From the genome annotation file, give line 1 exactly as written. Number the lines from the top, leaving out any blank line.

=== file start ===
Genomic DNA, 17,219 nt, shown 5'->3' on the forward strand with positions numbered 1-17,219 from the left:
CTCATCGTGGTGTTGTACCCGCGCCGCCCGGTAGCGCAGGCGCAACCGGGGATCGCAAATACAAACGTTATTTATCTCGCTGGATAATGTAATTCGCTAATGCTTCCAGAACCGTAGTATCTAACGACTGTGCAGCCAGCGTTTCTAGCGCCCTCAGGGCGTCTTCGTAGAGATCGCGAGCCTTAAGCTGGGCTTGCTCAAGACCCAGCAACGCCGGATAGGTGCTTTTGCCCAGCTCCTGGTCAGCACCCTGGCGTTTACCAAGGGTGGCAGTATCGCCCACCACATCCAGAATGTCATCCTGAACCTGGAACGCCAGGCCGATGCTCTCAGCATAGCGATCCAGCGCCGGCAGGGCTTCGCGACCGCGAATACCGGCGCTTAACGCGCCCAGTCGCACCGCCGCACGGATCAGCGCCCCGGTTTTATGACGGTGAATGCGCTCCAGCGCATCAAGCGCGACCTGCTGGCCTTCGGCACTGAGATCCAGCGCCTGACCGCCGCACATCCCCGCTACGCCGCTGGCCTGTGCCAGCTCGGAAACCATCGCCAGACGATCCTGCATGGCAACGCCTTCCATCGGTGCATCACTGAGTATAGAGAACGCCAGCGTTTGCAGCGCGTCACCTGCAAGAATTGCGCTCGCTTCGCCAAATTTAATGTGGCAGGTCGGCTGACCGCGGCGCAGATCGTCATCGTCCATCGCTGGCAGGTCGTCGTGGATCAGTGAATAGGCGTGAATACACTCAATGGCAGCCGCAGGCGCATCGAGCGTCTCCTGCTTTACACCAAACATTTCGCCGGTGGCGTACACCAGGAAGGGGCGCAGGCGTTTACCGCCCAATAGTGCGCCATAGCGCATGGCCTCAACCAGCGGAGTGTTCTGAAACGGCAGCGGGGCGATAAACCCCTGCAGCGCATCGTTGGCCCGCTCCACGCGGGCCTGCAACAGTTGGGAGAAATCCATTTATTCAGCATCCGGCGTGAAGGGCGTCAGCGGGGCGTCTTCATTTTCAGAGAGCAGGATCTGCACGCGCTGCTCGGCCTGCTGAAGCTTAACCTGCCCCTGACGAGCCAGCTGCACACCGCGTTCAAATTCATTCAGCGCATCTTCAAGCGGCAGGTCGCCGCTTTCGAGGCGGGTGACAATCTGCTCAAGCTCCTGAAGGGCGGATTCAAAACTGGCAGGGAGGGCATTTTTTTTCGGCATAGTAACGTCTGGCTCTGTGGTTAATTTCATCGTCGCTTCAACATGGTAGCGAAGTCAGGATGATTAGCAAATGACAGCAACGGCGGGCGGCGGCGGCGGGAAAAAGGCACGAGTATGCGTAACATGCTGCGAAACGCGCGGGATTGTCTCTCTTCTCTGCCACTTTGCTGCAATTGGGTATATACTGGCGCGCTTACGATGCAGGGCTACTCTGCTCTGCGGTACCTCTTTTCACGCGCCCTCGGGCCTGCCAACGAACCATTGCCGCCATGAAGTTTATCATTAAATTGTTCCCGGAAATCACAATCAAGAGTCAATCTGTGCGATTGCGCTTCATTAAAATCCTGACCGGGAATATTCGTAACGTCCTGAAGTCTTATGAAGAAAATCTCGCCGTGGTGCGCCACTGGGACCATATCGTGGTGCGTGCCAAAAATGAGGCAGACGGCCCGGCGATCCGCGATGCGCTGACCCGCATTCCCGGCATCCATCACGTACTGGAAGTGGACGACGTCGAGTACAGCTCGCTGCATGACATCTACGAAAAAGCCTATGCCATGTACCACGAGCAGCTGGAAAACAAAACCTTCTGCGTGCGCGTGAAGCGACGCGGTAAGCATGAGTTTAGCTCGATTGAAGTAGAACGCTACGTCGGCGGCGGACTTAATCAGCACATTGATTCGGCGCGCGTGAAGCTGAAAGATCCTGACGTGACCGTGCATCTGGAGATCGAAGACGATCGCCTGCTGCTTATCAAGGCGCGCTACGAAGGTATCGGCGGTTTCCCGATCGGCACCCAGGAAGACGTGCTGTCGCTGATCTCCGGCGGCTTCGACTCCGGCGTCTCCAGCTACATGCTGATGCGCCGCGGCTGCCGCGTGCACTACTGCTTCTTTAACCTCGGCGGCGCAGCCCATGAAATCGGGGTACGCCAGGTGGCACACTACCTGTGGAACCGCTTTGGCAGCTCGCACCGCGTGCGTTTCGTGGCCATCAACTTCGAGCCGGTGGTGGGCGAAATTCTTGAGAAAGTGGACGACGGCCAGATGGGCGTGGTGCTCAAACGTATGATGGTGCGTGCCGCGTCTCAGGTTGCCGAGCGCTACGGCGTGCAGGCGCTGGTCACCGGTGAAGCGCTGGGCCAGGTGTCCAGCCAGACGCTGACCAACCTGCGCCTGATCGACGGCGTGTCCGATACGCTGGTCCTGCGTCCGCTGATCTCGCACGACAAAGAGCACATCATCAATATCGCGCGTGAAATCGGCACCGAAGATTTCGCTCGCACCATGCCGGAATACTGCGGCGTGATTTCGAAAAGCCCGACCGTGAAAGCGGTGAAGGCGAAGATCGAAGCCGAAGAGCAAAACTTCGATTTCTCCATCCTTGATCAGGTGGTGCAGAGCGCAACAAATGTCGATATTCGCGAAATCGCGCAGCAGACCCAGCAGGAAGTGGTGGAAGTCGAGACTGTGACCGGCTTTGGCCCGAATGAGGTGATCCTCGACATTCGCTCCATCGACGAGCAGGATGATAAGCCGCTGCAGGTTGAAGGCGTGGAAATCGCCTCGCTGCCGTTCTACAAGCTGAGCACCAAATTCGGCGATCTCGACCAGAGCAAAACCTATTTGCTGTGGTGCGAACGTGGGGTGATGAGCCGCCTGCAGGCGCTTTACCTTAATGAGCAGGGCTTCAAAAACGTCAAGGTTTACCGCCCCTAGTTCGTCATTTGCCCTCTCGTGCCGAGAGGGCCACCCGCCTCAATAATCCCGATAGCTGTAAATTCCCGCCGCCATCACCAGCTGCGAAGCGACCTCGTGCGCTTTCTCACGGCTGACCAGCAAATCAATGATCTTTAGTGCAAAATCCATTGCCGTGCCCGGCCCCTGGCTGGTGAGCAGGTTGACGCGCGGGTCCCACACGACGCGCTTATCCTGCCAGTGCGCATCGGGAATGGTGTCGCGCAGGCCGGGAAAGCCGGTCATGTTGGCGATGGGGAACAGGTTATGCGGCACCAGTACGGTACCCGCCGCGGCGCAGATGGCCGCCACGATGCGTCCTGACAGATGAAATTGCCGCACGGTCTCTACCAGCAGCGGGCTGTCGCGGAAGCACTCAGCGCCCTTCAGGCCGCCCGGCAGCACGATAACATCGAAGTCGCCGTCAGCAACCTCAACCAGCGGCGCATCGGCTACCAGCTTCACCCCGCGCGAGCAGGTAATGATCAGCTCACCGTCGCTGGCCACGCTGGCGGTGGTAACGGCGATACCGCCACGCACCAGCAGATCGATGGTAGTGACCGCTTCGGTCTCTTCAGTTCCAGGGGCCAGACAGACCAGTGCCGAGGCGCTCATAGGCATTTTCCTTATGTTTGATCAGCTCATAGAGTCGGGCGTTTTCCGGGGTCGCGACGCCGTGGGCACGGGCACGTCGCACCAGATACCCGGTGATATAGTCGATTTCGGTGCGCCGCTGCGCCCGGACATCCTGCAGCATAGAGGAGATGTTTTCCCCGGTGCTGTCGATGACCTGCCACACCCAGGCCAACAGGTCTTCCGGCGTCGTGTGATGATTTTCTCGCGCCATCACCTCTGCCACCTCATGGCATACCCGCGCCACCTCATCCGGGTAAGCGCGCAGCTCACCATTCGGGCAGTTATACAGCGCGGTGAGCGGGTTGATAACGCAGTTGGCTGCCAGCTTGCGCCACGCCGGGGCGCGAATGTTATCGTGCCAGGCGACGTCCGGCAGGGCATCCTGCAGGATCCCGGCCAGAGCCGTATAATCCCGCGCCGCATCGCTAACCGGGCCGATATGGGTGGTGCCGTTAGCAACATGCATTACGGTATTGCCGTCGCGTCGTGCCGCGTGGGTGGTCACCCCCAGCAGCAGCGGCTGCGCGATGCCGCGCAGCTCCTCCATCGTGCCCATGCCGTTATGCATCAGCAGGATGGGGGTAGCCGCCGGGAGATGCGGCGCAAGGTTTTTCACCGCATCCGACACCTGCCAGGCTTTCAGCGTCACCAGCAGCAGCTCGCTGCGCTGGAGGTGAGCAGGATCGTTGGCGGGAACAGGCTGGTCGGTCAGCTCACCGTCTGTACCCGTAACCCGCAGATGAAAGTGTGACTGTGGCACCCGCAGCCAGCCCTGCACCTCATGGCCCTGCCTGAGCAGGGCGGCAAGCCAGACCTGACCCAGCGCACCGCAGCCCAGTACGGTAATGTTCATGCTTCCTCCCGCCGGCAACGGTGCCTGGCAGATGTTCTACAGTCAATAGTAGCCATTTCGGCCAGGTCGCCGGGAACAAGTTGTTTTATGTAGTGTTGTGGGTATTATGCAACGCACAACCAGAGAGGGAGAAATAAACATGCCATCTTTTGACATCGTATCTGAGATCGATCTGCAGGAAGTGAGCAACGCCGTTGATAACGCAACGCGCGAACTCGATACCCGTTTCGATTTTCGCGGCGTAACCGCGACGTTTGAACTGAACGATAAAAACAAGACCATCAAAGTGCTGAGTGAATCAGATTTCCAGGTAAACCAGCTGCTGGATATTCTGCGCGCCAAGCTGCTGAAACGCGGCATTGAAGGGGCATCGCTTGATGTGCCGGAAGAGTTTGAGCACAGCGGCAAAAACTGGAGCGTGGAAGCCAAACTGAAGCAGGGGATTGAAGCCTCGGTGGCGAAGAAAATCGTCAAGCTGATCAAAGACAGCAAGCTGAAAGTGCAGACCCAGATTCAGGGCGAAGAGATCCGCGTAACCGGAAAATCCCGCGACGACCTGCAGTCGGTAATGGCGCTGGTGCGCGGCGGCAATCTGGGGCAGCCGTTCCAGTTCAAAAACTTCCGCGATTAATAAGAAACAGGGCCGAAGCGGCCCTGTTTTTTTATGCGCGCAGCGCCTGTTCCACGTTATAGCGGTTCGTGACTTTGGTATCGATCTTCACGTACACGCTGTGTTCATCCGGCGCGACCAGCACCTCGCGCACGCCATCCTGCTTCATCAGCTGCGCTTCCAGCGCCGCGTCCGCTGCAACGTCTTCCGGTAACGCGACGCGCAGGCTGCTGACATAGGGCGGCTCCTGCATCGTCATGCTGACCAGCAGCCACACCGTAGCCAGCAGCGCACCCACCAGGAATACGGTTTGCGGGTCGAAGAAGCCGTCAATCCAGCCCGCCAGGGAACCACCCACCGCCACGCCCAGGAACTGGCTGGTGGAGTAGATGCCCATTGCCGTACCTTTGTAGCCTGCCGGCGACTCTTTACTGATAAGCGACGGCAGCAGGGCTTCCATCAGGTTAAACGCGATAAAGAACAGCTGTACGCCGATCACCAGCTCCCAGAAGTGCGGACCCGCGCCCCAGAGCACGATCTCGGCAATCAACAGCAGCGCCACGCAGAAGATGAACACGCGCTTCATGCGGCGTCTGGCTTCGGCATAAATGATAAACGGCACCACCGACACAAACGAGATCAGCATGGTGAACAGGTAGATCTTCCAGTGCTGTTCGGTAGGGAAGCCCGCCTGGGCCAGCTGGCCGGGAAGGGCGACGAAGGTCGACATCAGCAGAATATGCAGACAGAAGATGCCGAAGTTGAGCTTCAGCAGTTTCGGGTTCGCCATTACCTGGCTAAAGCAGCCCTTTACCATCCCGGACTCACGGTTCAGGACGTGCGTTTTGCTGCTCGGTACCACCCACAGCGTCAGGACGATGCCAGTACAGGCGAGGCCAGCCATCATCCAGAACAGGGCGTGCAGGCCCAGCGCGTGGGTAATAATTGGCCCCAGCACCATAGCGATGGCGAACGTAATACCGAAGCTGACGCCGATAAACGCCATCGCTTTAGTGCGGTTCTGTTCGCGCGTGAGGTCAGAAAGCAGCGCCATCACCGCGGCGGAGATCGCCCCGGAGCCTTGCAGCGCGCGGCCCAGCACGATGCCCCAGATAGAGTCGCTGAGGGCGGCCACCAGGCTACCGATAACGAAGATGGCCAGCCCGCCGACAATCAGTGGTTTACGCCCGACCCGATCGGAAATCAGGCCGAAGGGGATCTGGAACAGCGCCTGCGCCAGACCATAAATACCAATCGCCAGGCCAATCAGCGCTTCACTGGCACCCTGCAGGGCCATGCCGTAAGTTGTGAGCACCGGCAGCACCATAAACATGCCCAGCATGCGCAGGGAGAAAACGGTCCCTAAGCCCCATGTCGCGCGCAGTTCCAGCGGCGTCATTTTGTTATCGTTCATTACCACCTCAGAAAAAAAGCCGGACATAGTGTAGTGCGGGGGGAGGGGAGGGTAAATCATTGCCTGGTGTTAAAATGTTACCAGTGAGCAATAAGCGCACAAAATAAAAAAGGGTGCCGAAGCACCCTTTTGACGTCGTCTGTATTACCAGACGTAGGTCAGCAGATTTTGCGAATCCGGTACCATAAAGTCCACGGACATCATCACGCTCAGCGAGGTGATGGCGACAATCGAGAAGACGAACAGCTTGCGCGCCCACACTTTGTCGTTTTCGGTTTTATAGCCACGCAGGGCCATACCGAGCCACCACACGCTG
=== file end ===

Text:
Genomic DNA, 17,219 nt, shown 5'->3' on the forward strand with positions numbered 1-17,219 from the left: